At the urging of the Countess, Susanna enters and gives a false promise to meet the Count later that night in the garden (duet: “Cruel girl, why did you make me wait so long”).
Figaro is quite pleased with their new room; Susanna far less so (Duettino: “If the Countess should call you during the night”).
 Critical discussion Lorenzo Da Ponte wrote a preface to the first published version of the libretto, in which he boldly claimed that he and Mozart had created a new form
of music drama: In spite … of every effort … to be brief, the opera will not be one of the shortest to have appeared on our stage, for which we hope sufficient excuse will be found in the variety of threads from which the action of this
After they discuss the plan, Marcellina and the Countess leave, and Susanna teases Figaro by singing a love song to her beloved within Figaro’s hearing (aria: “Oh come, don’t
Susanna then takes Cherubino’s place in the closet, vowing to make the Count look foolish (duet: “Open the door, quickly!”).
It alludes to interference probably produced by paid hecklers, but praises the work warmly: Mozart’s music was generally admired by connoisseurs already at the first performance,
if I except only those whose self-love and conceit will not allow them to find merit in anything not written by themselves.
The enraged Count draws his sword, promising to kill Cherubino on the spot, but when the closet door is opened, they both find to their astonishment only Susanna (Finale:
“Come out of there, you ill-born boy!”).
 Johannes Brahms said “In my opinion, each number in Figaro is a miracle; it is totally beyond me how anyone could create anything so perfect; nothing like it was
ever done again, not even by Beethoven.
 Joseph II, who, in addition to his empire, was in charge of the Burgtheater, was concerned by the length of the performance and directed his aide Count Rosenberg
[de] as follows: To prevent the excessive duration of operas, without however prejudicing the fame often sought by opera singers from the repetition of vocal pieces, I deem the enclosed notice to the public (that no piece for more than a single
voice is to be repeated) to be the most reasonable expedient.
She is bothered by its proximity to the Count’s chambers: it seems he has been making advances toward her and plans on exercising his, the purported feudal right of a lord
to bed a servant girl on her wedding night before her husband can sleep with her.
Beaumarchais’s Mariage de Figaro, with its frank treatment of class conflict, was at first banned in Vienna: Emperor Joseph II stated that “since the piece contains much
that is objectionable, I therefore expect that the Censor shall either reject it altogether, or at any rate have such alterations made in it that he shall be responsible for the performance of this play and for the impression it may make”,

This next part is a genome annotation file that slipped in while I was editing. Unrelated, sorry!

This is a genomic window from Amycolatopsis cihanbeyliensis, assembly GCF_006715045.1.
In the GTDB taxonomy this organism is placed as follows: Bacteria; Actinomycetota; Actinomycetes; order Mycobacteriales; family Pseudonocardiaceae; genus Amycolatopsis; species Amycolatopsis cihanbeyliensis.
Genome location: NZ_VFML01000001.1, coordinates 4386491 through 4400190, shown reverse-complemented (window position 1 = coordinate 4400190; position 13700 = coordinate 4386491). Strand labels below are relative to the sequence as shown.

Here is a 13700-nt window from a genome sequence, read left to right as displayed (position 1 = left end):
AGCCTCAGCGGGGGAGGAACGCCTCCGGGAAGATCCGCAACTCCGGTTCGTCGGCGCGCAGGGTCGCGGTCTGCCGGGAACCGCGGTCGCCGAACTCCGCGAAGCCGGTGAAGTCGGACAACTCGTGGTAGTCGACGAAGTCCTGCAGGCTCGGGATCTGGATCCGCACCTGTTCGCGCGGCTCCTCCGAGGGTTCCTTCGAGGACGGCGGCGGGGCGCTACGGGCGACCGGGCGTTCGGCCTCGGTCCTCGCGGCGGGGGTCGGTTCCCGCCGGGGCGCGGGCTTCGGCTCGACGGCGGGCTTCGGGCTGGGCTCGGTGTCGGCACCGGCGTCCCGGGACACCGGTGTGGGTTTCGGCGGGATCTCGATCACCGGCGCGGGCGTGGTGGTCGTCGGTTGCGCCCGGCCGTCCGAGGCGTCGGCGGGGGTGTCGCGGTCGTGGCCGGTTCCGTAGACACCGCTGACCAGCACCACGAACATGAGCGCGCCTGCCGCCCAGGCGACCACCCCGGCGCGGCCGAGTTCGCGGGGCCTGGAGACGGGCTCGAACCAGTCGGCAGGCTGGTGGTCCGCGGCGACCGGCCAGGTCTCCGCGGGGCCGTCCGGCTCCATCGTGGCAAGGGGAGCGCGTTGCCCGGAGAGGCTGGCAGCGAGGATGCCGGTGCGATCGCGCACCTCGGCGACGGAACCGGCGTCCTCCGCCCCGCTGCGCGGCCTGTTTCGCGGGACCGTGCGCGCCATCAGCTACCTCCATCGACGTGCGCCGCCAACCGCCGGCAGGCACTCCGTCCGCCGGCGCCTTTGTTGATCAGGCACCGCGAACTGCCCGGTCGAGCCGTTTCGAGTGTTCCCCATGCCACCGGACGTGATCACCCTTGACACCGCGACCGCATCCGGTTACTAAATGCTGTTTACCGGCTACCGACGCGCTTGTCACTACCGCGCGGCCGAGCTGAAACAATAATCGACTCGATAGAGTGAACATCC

after which the Austrian Censor duly forbade performing the German version of the play.
The Marriage of Figaro came in first out of the 20 operas featured, with the magazine describing the work as being “one of the supreme masterpieces of operatic comedy, whose
rich sense of humanity shines out of Mozart’s miraculous score”.
 In his 1991 opera, The Ghosts of Versailles, which includes elements of Beaumarchais’s third Figaro play (La Mère coupable) and in which the main characters of The Marriage
of Figaro also appear, John Corigliano quotes Mozart’s opera, especially the overture, several times.
Figaro, Susanna, and the Countess attempt to discredit Antonio as a chronic drunkard whose constant inebriation makes him unreliable and prone to fantasy, but Antonio brings
forward a paper which, he says, was dropped by the escaping man.
After the song, the Countess, seeing Cherubino’s military commission, notices that the Count was in such a hurry that he forgot to seal it with his signet ring (which would
be necessary to make it an official document).
The Count now begins making earnest love to “Susanna” (really the Countess), and gives her a jeweled ring.
He retaliates by trying to compel Figaro legally to marry a woman old enough to be his mother, but it turns out at the last minute that she really is his mother.
Cherubino then arrives and, after describing his emerging infatuation with all women, particularly with his “beautiful godmother” the Countess (aria: “I don’t know anymore
what I am”), asks for Susanna’s aid with the Count.
The Count, seeing the ring he had given her, realizes that the supposed Susanna he was trying to seduce was actually his wife.
But now, after several performances, one would be subscribing either to the cabal or to tastelessness if one were to maintain that Herr Mozart’s music is anything but a masterpiece
Figaro is hiding behind a bush and, thinking the song is for the Count, becomes increasingly jealous.
At this moment, Susanna re-enters from another room, quickly realizes what’s going on, and hides before anyone can see her (Trio: “Susanna, come out!”).
 Charles Rosen, in The Classical Style, proposes to take Da Ponte’s words quite seriously, noting the “richness of the ensemble writing”, which carries forward the
action in a far more dramatic way than recitatives would.
 The Hungarian poet Ferenc Kazinczy was in the audience for a May performance, and later remembered the powerful impression the work made on him: [Nancy] Storace [see
below], the beautiful singer, enchanted eye, ear, and soul.
– Mozart conducted the orchestra, playing his fortepiano; but the joy which this music causes is so far removed from all sensuality that one cannot speak of it.
The young man is ultimately saved from punishment by the entrance of the peasants of the Count’s estate, a preemptive attempt by Figaro to commit the Count to a formal gesture
symbolizing his promise that Susanna would enter into the marriage unsullied.
He plays along with the joke by pretending to be in love with “my lady”, and inviting her to make love right then and there.
The count is furious, but is reminded that the page overheard the Count’s advances on Susanna, something that the Count wants to keep from the Countess.
The public, however … did not really know on the first day where it stood.
Having gratefully given Figaro a job as head of his servant-staff, he is now persistently trying to exercise his right to bed a servant girl on her wedding night – with Figaro’s
bride-to-be, Susanna, who is the Countess’s maid.